As the case of Witness K has made clear, if you stand up against Australia's intelligence apparatus you will be crushed, and elected officials will fall in line.
After another estimates debacle, Vivienne Thom leaves the role of Inspector-General of Intelligence and Security with its reputation badly damaged.
The real reason for the push for data retention is the unhappiness of security agencies with the freedom the internet provides citizens, and the surveillance possibilities created by our embrace of that freedom.
Who gets to sign off on important new ASIO powers is an issue that should be carefully debated, but it will get ignored as fear of terrorism ramps up.
In opposition, George Brandis called for national security reforms to be heavily vetted before being legislated. Now he's legislating with no vetting of any kind.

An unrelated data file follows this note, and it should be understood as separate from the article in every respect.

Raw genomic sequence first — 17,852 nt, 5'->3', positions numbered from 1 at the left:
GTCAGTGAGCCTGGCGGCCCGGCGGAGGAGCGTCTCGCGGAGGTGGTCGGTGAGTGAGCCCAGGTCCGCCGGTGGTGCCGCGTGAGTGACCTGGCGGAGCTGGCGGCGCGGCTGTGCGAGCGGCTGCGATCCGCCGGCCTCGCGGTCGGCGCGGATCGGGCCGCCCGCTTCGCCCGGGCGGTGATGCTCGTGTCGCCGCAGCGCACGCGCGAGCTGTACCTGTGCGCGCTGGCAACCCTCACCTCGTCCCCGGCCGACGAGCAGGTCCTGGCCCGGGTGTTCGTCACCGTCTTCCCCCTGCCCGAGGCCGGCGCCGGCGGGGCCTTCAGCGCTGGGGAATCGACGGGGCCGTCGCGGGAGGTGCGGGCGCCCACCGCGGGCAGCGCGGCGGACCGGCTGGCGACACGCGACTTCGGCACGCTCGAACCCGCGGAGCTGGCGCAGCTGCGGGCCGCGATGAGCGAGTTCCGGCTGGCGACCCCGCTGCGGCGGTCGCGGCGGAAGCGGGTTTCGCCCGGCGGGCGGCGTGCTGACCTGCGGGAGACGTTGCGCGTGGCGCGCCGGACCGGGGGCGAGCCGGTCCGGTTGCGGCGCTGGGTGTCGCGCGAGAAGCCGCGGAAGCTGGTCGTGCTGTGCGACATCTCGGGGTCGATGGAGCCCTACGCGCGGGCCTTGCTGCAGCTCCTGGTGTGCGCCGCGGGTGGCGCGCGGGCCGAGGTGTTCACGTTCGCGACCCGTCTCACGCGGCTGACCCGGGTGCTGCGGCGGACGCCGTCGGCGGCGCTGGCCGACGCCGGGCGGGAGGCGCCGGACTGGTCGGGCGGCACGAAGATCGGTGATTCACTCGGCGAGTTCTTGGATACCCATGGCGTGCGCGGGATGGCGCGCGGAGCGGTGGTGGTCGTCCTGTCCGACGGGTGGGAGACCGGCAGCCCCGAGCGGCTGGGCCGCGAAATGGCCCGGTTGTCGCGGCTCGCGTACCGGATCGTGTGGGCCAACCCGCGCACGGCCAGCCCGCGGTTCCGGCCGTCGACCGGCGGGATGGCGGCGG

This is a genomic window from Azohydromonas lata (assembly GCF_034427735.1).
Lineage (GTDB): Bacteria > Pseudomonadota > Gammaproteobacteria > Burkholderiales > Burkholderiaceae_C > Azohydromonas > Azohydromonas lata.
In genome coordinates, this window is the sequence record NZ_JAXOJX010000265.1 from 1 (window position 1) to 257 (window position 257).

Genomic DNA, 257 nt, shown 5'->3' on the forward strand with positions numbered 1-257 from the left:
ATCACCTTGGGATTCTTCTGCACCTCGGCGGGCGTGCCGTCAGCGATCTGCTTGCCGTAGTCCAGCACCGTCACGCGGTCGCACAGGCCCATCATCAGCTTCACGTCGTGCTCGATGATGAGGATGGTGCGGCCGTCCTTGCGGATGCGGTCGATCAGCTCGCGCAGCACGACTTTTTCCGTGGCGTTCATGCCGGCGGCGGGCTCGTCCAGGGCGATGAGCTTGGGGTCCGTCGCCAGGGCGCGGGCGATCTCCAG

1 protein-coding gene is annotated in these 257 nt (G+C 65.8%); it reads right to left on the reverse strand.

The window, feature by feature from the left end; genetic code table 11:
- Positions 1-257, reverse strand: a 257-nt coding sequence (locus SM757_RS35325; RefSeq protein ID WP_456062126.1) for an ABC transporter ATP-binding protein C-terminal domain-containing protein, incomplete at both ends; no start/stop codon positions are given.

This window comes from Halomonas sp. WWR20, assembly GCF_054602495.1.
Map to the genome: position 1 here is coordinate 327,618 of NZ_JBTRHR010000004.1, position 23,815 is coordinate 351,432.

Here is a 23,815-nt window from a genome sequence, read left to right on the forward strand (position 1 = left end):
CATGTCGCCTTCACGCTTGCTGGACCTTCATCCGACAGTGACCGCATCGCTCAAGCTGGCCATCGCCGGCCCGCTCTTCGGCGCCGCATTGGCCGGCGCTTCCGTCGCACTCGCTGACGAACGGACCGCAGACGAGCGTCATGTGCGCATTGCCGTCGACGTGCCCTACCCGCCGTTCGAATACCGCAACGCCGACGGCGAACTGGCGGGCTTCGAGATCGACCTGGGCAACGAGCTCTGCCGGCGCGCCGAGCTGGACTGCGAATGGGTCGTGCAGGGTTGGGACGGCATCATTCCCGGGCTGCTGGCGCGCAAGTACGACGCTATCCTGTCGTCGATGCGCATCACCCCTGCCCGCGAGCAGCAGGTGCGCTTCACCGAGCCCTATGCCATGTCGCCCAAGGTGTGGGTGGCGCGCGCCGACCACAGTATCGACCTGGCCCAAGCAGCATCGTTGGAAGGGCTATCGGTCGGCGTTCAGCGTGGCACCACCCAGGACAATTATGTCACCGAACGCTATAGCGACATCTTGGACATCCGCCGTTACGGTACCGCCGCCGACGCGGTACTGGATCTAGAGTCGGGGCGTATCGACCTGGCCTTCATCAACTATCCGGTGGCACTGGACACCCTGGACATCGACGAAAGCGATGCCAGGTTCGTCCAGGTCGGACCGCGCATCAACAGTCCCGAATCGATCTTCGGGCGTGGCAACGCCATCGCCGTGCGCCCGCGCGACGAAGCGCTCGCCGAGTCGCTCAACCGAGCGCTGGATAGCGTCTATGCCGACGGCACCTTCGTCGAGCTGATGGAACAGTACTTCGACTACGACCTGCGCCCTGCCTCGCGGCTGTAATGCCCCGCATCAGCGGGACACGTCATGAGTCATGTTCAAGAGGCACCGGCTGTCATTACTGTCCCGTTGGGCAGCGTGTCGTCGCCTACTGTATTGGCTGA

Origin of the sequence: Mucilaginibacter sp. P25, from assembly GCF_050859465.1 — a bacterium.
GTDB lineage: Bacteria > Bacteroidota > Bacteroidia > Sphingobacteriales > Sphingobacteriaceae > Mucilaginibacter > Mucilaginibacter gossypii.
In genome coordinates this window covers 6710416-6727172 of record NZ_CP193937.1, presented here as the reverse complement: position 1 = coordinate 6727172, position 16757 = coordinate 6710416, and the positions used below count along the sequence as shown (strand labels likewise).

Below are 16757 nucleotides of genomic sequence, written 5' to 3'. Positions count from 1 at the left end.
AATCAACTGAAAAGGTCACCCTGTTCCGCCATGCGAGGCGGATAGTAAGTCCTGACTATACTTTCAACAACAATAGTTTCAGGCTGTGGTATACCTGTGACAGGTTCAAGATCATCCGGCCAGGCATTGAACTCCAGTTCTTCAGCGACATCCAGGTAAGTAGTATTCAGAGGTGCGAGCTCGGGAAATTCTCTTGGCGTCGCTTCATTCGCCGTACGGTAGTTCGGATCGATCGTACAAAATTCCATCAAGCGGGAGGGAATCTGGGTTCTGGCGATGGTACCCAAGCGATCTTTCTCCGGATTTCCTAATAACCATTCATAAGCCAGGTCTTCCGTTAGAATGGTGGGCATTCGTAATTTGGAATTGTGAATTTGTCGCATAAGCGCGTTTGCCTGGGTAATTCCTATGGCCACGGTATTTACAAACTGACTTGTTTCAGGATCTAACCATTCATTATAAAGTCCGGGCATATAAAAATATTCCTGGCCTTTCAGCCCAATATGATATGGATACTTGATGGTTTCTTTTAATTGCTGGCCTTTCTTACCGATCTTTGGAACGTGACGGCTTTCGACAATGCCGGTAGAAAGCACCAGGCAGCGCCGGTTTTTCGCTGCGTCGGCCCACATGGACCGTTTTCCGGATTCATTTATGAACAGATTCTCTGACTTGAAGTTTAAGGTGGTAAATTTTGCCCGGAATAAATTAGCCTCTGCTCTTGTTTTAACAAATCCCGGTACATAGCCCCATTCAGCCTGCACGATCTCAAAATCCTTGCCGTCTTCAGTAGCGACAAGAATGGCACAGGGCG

The refusal of the Inspector General of Intelligence and Security to acknowledge major concerns about spying on East Timor reflects how broken our system of intelligence oversight really is.
Some well-known Australians have cracked open their ASIO files -- and found a curious mixture of the amateurish and the chilling. Does ASIO have a file on you?
The parliamentary committee tasked with overseeing sensitive intelligence agencies has finally been picked. It's heavy on Defence and DFAT types, so will it do its job properly?
Revelations the NSA has broken into Google and Yahoo facilities will escalate a developing war between the US government and the companies it is damaging with its espionage.
Despite ASIO's endlessly increasing budget, its latest annual report shows an organisation doing less work and being less accountable -- even the report itself is lazily cobbled together.